Knowing value of money is more important now

THE NEWS COMMENT: The CQC report is grim reading – QA must work hard to improve

0
Have your say

Children are expensive. Fact. We know that we’re constantly staring into our empty wallets with puzzled expressions, but have you ever wondered how much we actually spend on our little money guzzlers?

The latest figures from Liverpool Victoria suggest that the total amount we will spend on each child from cradle to college is an astonishing £218,024, a massive 55 per cent increase since their first report in 2003. That’s £10,382 per year and £865 per month.

Now I’m not suggesting I would wish to trade my only child in for bricks and mortar, but when you compare the average cost of bringing up a child to the average house price in the UK at the moment (currently £226,887), there is not a huge difference. Having a child is literally like having a second mortgage.

At the top of the shopping list is education, which is set to cost us £71,780 – and that’s not even including private schooling, which would add a further £105,336 to the bill.

It’s a shocking figure, especially considering that state schooling in this country is supposedly free; at least it is if you ignore all the tax that comes out of your pay packet each month.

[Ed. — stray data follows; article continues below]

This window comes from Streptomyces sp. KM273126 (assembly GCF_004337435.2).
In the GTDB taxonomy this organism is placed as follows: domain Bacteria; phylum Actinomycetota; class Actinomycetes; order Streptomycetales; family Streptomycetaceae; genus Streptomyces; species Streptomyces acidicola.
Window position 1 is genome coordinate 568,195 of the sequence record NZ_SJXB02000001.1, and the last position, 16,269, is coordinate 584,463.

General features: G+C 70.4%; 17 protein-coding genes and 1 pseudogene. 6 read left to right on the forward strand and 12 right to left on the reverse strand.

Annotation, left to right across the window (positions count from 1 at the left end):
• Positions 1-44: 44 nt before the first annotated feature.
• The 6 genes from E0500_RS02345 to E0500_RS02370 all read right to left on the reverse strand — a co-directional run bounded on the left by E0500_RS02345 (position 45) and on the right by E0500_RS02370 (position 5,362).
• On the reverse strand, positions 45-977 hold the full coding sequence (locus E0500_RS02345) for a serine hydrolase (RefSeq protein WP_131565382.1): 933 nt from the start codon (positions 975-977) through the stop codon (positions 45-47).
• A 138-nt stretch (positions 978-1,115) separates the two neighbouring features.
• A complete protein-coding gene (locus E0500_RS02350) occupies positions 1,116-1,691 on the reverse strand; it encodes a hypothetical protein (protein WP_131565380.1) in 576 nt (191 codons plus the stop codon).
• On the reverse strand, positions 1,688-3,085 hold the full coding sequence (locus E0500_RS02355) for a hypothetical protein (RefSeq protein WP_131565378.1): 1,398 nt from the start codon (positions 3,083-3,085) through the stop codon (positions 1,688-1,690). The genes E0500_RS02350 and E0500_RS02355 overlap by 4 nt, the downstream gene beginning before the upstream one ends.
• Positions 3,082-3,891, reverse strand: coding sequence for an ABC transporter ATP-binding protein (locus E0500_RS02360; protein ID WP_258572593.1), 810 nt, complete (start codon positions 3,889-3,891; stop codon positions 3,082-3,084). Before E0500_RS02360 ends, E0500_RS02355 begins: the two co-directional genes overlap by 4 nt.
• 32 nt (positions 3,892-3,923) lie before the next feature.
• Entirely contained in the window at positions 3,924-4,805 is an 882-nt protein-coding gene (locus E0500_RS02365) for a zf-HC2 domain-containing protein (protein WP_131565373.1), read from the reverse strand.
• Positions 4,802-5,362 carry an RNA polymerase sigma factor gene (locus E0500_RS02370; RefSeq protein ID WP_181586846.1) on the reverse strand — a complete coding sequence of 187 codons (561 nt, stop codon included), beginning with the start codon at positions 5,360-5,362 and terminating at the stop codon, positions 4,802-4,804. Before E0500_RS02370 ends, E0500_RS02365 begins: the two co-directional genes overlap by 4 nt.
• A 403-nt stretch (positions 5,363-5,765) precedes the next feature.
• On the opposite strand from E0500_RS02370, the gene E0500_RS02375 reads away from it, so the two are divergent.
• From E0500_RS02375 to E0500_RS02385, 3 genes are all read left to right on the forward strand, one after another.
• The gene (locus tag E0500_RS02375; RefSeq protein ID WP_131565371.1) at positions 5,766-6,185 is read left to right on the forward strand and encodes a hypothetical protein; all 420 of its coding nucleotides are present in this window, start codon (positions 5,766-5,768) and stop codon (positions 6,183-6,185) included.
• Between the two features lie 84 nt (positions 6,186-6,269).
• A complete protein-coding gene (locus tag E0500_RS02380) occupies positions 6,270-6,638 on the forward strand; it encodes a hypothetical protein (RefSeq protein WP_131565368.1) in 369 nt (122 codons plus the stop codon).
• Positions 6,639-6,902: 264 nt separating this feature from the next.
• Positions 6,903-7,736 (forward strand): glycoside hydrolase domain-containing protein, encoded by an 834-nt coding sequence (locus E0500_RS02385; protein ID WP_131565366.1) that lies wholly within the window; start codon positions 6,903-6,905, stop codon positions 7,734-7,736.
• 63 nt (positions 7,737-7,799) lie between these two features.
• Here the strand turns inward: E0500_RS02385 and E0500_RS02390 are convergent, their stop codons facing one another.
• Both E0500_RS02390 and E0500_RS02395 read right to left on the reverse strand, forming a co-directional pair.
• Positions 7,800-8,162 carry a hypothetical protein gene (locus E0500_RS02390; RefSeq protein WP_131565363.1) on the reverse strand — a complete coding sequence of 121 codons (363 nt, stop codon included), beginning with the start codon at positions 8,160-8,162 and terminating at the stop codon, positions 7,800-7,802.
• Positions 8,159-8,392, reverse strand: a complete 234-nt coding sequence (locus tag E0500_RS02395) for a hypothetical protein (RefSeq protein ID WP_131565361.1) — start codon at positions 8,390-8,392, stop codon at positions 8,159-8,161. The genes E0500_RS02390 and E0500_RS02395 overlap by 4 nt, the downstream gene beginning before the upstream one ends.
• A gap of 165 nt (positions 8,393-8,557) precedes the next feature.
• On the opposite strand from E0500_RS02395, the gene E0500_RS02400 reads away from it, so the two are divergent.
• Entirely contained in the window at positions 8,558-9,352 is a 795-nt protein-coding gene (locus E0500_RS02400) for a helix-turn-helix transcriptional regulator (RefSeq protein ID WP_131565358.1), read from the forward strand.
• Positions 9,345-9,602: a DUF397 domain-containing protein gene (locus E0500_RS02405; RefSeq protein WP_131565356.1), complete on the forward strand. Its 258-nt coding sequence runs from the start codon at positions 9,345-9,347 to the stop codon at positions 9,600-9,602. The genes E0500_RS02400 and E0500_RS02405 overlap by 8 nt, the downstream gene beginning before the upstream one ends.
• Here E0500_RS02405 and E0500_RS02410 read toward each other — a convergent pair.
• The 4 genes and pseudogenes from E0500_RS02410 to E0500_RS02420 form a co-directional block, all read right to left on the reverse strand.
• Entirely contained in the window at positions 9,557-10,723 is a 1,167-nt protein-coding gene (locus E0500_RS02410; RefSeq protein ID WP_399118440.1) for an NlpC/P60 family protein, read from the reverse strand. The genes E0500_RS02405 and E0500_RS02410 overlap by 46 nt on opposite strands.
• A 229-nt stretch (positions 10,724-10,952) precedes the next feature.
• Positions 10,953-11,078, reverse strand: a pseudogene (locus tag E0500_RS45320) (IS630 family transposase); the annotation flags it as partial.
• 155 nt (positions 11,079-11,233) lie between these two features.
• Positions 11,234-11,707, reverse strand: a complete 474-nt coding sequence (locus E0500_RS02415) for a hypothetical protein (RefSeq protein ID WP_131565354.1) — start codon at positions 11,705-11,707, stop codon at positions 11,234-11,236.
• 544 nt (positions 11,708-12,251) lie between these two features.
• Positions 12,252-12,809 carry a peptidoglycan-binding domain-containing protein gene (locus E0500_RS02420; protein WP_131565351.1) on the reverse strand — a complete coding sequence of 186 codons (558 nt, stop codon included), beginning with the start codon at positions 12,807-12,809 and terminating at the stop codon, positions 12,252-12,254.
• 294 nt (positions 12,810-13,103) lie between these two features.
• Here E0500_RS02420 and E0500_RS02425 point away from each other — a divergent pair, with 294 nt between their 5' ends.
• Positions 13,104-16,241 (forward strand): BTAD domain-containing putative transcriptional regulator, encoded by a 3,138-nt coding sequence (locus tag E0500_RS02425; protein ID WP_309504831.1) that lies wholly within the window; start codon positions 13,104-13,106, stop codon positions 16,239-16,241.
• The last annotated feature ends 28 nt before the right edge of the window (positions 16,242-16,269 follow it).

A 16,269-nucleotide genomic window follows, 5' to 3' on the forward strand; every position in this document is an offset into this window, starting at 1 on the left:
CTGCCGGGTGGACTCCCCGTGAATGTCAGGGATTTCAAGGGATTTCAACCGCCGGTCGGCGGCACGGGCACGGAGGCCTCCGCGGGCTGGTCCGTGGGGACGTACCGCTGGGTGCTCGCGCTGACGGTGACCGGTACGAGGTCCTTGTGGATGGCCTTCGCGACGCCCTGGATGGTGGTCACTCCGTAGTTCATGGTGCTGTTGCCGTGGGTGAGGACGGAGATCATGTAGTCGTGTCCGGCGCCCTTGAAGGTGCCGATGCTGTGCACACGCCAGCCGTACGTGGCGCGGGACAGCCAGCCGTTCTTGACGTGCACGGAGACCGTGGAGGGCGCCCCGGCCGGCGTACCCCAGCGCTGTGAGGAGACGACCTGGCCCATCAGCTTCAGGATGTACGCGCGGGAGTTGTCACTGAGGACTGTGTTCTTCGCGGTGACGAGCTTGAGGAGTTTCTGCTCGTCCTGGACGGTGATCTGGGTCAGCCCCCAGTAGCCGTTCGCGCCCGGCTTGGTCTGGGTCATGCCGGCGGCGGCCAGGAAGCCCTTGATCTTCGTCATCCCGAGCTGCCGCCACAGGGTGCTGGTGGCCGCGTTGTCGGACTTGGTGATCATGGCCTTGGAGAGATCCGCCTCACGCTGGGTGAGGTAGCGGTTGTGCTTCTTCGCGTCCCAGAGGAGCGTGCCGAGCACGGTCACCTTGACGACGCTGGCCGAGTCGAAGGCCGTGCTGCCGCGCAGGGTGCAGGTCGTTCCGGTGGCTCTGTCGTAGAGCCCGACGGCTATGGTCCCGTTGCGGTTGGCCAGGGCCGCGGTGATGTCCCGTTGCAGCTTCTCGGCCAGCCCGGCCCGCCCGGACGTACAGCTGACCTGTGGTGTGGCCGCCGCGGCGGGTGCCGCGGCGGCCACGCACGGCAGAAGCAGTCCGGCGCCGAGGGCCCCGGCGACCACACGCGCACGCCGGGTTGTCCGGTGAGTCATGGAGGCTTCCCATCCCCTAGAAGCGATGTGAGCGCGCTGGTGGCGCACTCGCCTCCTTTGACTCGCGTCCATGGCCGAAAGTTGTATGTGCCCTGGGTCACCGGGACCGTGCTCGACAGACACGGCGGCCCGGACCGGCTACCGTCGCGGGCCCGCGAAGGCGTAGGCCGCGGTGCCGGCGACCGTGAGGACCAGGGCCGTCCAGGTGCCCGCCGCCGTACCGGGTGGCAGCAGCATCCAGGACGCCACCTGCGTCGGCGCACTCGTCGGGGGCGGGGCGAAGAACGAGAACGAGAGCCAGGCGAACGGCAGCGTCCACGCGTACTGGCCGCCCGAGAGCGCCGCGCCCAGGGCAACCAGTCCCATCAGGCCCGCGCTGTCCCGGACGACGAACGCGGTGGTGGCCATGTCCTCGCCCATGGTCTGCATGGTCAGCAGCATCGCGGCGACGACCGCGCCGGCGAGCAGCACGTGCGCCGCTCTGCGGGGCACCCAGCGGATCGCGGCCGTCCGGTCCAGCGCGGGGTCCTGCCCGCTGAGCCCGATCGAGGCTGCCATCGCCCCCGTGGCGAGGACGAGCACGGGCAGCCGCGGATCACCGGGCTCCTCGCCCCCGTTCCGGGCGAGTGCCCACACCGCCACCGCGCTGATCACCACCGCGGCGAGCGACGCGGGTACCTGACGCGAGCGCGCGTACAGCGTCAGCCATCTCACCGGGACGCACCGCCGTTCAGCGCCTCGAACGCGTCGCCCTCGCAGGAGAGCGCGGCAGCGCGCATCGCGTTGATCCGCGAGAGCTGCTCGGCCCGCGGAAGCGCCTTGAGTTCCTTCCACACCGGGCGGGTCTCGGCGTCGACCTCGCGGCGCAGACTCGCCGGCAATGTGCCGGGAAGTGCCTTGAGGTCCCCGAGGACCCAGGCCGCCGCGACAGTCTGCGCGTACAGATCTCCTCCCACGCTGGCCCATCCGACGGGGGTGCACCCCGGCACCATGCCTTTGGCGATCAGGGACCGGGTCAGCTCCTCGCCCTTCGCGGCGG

They say the older they get the more expensive they become and your children are set to cost you the most during the ages of 18-21, with university fees due to rise to a whopping £9,000 per year this September.

In fact, we will spend just over seven times more on educating and providing childcare for our children than we will on actually feeding them.

But of course it doesn’t just stop at 21 – even if your child does move out when they hit adulthood it’s likely they will still be partially financially reliant on you, from mortgage deposits and car loans to the children they may go on to produce.

We’re living in an age of consumables and many of us are facing financial meltdown on a daily basis. There is so much ‘stuff’ available to buy and the internet provides us and our children with an endless supply of options at the swipe of a touchscreen.

A trip to the shop inevitably means enduring an hour of ‘can I have this’ at everything they spot that is remotely interesting.

My son loves magazines but when he picked one up recently I was stunned to notice the price was £4.50. It left me stuttering ‘How much?!’ like the miserly Albert Arkwright from Open All Hours. You could get a w-w-whole book for that.

We would love to be able to give our children everything they want and sometimes I find myself feeling guilty that I can’t. But I have to remind myself that if I did open my purse at every request I wouldn’t be teaching him anything about the real world, or how to be responsible with money.

It’s more important than ever for them to learn the value of money; that it has to be earned and then spent carefully, not on everything that catches their eye. As adults we can’t buy everything that we’d like, so they shouldn’t grow up thinking they can.

And anyway, how else are we going to save up for those university fees?